This 4-piece consists of Luhya tribesmen from Kenya on a mixture of homemade and more traditional Kenyan instruments. These instruments live with 2 million others in the Kibera slum outside Nairobi. They live in crushing, impossibly cramped poverty. Their dayjob is entertaining safari tourists, swapping clothes on the break to appear like a new band- this album was recorded by Ian Brennan in a family’s home the size of a car interior.
Served up by ZudRangMa records in Bangkok,
a fantastic store run with keen (and khaen)
love by Maft Sai (connections to next door
Studio Lam where Molam and Luk Thung artists
often perform). Traditional flavors are strong
but varied on this collection of their label’s
recent 45s. Opening with the towering power of
the khaen (a bamboo pipe organ that sends
skyscrapers of sound out of one’s mouth). The
vocal stylings are so great, kicking up a kind
of gymnastic percussion that dances over drums
and other skins. Check out Chanpen Pornaswan
(B2) for a sterling example, or for the male
counterpoint of view, Aa Jaan Jitakorn Molam
Group (B3) for that surging form of singing.
(B1) actually goes all in with onomatopoeia
on “Ding Ding Dong.” That piece feels like
an island sound system with its proud horn
punctuation and killer drummer. So much
style, swervy and hypnotic. Even without
vocals, “Lam Plearn Diew Khaen Diew Phin”
and “A Ba Ni Bi” have dance floor beckoning
beats that slide up to you, A3 a jangley
bouncer, while B4 is a vibraphone groover.
I like to pretend Onuma Singsiri’s (A4)
song is some kind of Thai darkwave, but
the initial Joy Division blotted out by funky
sproingy synths and her “how ow how ow ow”
quick cadences. All solid but do NOT miss
Warin Shinaraj (A2) it transports me every
time, not to Bangkok, straight to Paradise.
Her voice lingers on notes then darts away
the guitar and drum anapestically waiting
on every word, ending with a strange calming
blend of laughter and piano ripples. Wow!
New York vs Noo Yaak! We all win.
No stranger to KFJC’s airwaves, Marisa Anderson
unites with Portland powerhouse Mississippi Records
to reissue her 2013 release of an homage not just
to the Traditional Songs of the title, but to the
guitar. It’s all instrumental, and all electric,
and weaves between reference and reverence. She
can pluck gentle and clean as on “Farther Along”
or tiptoe near the third wire that Junior Kimbrough
use to ride with “Pretty Polly.” Songs that are
pulled deep from the heartland, if not the heart
of this country appear : “May The Circle Be Unbroken”
and “Amazing Grace.” But Marisa’s domain extends
beyond natural and sonic borders, “Bella Ciao”
is indeed beautiful, and builds up a nice storm set
of chords. Dig the super reverb recoil on “Johnny
I Hardly Knew Ye.” A lot of the album has a solemn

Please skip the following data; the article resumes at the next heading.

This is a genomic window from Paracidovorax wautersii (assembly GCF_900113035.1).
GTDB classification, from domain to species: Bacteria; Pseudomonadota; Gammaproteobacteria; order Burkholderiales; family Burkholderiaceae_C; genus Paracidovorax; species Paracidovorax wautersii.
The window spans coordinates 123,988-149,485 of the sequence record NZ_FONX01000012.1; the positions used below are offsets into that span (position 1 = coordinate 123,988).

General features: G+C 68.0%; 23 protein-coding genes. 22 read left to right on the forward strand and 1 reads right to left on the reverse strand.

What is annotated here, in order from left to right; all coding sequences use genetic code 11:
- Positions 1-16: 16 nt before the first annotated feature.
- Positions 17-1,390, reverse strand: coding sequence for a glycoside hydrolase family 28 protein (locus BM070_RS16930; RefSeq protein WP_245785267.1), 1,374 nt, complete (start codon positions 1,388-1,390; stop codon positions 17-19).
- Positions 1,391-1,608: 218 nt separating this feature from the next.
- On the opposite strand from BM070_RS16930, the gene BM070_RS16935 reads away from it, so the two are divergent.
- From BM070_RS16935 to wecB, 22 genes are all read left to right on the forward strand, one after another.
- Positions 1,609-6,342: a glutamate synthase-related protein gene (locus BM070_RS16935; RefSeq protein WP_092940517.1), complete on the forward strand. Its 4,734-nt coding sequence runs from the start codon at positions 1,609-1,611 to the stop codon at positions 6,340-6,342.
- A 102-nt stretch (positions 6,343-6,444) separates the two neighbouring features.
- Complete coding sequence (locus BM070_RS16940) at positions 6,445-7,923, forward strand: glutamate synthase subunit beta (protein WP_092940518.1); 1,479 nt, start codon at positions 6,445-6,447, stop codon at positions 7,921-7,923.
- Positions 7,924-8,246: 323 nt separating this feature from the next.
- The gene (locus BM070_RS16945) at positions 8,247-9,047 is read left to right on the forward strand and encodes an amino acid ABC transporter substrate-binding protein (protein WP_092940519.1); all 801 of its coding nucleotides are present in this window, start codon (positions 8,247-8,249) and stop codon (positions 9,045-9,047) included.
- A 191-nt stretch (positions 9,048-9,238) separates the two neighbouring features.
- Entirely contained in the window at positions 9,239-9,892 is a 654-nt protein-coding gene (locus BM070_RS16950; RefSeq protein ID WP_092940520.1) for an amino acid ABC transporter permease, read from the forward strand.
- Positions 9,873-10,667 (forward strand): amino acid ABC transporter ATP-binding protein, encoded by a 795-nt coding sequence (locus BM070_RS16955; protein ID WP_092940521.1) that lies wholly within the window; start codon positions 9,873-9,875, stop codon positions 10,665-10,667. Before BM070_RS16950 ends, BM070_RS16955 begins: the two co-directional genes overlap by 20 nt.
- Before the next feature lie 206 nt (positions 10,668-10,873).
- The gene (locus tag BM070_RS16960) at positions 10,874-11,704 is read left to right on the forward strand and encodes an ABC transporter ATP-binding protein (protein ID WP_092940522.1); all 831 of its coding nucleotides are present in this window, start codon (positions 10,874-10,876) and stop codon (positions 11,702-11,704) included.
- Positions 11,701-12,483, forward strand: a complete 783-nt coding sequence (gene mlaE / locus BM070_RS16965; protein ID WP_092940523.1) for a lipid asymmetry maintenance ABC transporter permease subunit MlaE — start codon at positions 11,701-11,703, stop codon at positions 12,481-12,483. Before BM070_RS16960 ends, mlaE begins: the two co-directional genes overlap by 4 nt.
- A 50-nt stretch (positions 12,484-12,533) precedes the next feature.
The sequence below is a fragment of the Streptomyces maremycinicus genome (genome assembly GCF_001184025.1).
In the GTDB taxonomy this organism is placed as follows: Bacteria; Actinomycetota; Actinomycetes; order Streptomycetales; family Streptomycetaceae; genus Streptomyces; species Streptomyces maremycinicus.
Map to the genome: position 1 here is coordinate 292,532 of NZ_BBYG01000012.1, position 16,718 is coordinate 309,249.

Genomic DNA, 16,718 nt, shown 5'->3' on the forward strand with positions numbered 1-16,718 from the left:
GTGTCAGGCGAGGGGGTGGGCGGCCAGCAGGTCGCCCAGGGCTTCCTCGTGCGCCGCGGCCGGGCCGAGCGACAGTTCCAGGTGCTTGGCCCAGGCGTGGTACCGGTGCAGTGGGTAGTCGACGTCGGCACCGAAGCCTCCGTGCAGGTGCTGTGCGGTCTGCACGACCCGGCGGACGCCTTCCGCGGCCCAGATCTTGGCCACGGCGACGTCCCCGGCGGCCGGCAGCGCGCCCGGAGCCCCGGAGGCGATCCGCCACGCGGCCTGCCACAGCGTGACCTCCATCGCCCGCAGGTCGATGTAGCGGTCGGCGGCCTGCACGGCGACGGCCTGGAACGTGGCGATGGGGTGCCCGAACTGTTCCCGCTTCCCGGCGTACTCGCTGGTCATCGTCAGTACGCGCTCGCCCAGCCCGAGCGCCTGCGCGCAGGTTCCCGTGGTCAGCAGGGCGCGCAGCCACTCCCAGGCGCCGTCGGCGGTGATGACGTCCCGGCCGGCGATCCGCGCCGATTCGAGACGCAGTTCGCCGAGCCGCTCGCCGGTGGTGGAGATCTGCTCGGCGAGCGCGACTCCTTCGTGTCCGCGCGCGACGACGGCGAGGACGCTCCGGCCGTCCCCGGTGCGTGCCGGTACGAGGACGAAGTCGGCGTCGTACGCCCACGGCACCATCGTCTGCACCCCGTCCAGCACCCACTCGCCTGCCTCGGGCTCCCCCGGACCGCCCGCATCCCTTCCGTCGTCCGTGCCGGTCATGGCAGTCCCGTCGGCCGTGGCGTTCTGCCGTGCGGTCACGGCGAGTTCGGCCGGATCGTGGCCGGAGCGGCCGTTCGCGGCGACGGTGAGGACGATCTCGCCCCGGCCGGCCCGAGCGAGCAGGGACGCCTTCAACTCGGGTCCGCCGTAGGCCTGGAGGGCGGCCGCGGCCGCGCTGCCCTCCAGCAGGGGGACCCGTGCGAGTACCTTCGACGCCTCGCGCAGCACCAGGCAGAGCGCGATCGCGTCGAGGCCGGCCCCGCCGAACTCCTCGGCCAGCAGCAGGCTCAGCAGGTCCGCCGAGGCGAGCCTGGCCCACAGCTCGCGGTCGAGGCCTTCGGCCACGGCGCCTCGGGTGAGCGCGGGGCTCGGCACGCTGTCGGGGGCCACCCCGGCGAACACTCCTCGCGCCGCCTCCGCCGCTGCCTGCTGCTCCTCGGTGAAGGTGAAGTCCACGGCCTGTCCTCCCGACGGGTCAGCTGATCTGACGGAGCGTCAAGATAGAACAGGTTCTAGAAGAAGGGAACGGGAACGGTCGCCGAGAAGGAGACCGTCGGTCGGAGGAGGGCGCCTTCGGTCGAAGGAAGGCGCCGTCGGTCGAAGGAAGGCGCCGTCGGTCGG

and introspective vibe, often soothing but not without
a bout of bitterness. That being said, she concludes
with a downright jouncy “When the Roll Is Called Up
Yonder.â€ Perhaps that is the arc of the blues, to
struggle humbly and with grace, but carry a heavy
weight till we hit our run-out groove and the
needle rises with us to the skies.
No Balls is a far cry from any eunuch freak folk, they
deliver heavy electric instrumentals, lightly seared
by noise with a hint of psych (well from a manic
Japanese point of view). Connected to the Brainbombs,
and somehow without lyrics No Balls sounds almost as
filthy as that band, Anders Bryngelsson shares fluids
with da ‘bombs. Was Dan Raberg severed as a member here,
but someone kept his horn though? Actually on “Pacer” it
almost sounds like someone singing into their distorted
guitar pickups, and on “Breaking” maybe a man or a trumpet
is trapped inside the bass drum and blurting out
exhortations…while the air runs out. Sick goose trumpet
also may appear on “Nachspiel” Overall they say plenty
without words. The other “father” band here is Noxagt,
from that good ol Kjetil Brandsdal (he oils the mighty
Drid Machine) burrows thick on bass and JC Lauritzen is
insistent on drums, really more of a battering ram.
Think concussion over percussion. David Gurrick recorded
his guitar parts on this album while completely naked.
And bleeding. Well it sounds that way. Clearly this
is what Trump had in mind when extolling the virtues of
Norway. Bonus points for Anders Hana on the mixer, isn’t
The End here yet? Checking out other artists at
8mmrecords.bandcamp.com would be cook if Luca and co
could hook up KFJC with some more heaviness!
Short blasts of pineapple-expressed garagey blitzy
rock. Trio from Honolulu, who blew into Oakland to
record this to cassette for the Fine Concepts
label. Feels like they kept the cassette and
motor running, has a feeling like a live set
pumped out moving over the posted speed limit.
Travis Wiggins vocals add to it, shouty style
as if he was standing up in a convertible trying
to keep pace with these short grindy numbers.
He kinda reminds me of Franklin Bruno (Nothing
Painted Blue) but smeared out Oblivians style.
Travis on guitar and vox, Alex Nagata pumps up
boogie-ing bass and Jack Tawil on the sticks.
Really, some of his best moments are just hyper
stick ticking metal rim (like on “Ultra Bosch”)
The songs keep cooking, at times Wiggins
guitar kinda wigs out, nicely so you get a noisy
improv vibe on top of the dive-bar riffage.
See the title track and “Riot Meditation.”
Adding to the bar vibe, a Hendrix homage pops up
in “Chivington Soldier” and G-L-O-R-I-A
gets spelled out on “FOX-661L.” No dinosaur
rock, no bones to pick or break, just a raw
at times murky but driving energy. “Eyes in the
Heat” ups the ante with thrashy guitar building
up to an almost Fall style urgency with